A WORD IS A SHADOW THAT FALLS ON A LOT OF THINGS
You say that when you speak this language, you are a different person. or rather, you become one of the many that are your identities. The connection to your body changes, first to the inner life, your emotions and thoughts, as well as how you address and behold your surroundings.
Is it dependent, at the level of society, on the language’s heritage, at the level of the individual, on your ties to personal experiences? The question is how language defines identity and vice-versa. How can this correlation be shown, challenged or shifted?
To project identity (on to the model). To make up one’s own by referencing others. To create an exclusive identity by way of a secret language. Or to invent a new language defined by the personal. To split identity and allow for multiplicity and ambiguity. To hide behind or take on another(‘s). Or to aim for featurelessness altogether. It carries with it the matter of perspective, which is one of inclusion and exclusion, Of the self and the other. How to be oneself without shutting out others, how to open up to others without losing oneself?
If, as you say, the south is the body, the projected place of desire, the image of light and life and warmth, and the north is the head, the image of death and darkness and freezing – these binaries are the restrictions to grapple with. Accepting existing paths of identification, predetermined and prescribed, can trap and imprison. To find representation for the ideas to manifest, in form and materiality. Now they take space, as does the shadow: Body and other and changing but bound. The simultaneous existence of many. Like the Möbius strip, which has only one boundary, there is no outside and no in.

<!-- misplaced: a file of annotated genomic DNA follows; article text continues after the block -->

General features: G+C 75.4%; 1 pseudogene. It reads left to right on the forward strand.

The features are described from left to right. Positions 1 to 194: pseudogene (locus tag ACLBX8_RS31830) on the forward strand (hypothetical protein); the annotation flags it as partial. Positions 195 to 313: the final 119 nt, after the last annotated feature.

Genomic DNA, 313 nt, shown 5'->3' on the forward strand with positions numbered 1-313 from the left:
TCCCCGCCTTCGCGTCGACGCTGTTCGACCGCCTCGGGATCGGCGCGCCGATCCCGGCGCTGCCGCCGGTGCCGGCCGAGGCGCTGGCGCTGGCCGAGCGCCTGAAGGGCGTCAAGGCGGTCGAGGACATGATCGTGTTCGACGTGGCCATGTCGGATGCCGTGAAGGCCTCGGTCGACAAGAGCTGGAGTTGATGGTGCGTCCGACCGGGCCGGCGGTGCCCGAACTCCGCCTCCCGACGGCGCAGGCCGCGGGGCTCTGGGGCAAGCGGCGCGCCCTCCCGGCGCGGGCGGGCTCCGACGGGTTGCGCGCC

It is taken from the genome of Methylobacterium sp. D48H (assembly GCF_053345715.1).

‘I see a ring,’ said Bernard, ‘hanging above me. it quivers and hangs in a loop of light.’
‘I see a slab of pale yellow,’ said susan, ‘spreading away until it meets a purple stripe.’
‘I hear a sound,’ said rhoda, ‘cheep, chirp; cheep chirp; going up and down.’
‘I see a globe,’ said neville, ‘hanging down in a drop against the enormous anks of some hill.’
‘I see a crimson tassel,’ said Jinny, ‘twisted with gold threads.’
‘I hear something stamping,’ said louis. ‘A great beast’s foot is chained. it stamps, and stamps, and stamps.’
‘Look at the spider’s web on the corner of the balcony,’ said Bernard. ‘It has beads of water on it, drops of white light.’
‘The leaves are gathered round the window like pointed ears,’ said susan.
‘A shadow falls on the path,’ said louis, ‘like an elbow bent.’
‘I burn, i shiver,’ said Jinny, ‘out of this sun, into this shadow.’
Virginia woolf, the waves, 1931
Text by Geraldine Tedder
The exhibition is supported by Futurum Stiftung and Stiftung Temperatio.
Jan Hofstettler accompanies this project on behalf of the Ausstellungsraum Klingental.